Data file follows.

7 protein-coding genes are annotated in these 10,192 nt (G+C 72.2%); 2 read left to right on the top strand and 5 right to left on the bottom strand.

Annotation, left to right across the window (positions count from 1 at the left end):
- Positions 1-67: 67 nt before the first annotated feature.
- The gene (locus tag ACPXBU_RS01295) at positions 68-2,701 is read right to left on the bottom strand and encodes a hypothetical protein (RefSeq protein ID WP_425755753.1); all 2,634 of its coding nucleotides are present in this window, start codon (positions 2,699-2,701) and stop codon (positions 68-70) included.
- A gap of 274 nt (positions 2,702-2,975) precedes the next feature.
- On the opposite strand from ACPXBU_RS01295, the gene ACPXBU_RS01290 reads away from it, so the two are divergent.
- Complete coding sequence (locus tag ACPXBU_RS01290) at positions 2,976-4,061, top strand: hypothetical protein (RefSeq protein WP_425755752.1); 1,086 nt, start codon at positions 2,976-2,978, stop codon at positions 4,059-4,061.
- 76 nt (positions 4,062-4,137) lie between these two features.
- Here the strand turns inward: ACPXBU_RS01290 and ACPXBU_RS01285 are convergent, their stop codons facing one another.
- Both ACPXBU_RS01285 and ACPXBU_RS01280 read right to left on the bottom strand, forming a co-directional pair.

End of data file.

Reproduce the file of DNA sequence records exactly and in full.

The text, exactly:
7 protein-coding genes are annotated in these 10,192 nt (G+C 72.2%); 2 read left to right on the top strand and 5 right to left on the bottom strand.

Annotation, left to right across the window (positions count from 1 at the left end):
- Positions 1-67: 67 nt before the first annotated feature.
- The gene (locus tag ACPXBU_RS01295) at positions 68-2,701 is read right to left on the bottom strand and encodes a hypothetical protein (RefSeq protein ID WP_425755753.1); all 2,634 of its coding nucleotides are present in this window, start codon (positions 2,699-2,701) and stop codon (positions 68-70) included.
- A gap of 274 nt (positions 2,702-2,975) precedes the next feature.
- On the opposite strand from ACPXBU_RS01295, the gene ACPXBU_RS01290 reads away from it, so the two are divergent.
- Complete coding sequence (locus tag ACPXBU_RS01290) at positions 2,976-4,061, top strand: hypothetical protein (RefSeq protein WP_425755752.1); 1,086 nt, start codon at positions 2,976-2,978, stop codon at positions 4,059-4,061.
- 76 nt (positions 4,062-4,137) lie between these two features.
- Here the strand turns inward: ACPXBU_RS01290 and ACPXBU_RS01285 are convergent, their stop codons facing one another.
- Both ACPXBU_RS01285 and ACPXBU_RS01280 read right to left on the bottom strand, forming a co-directional pair.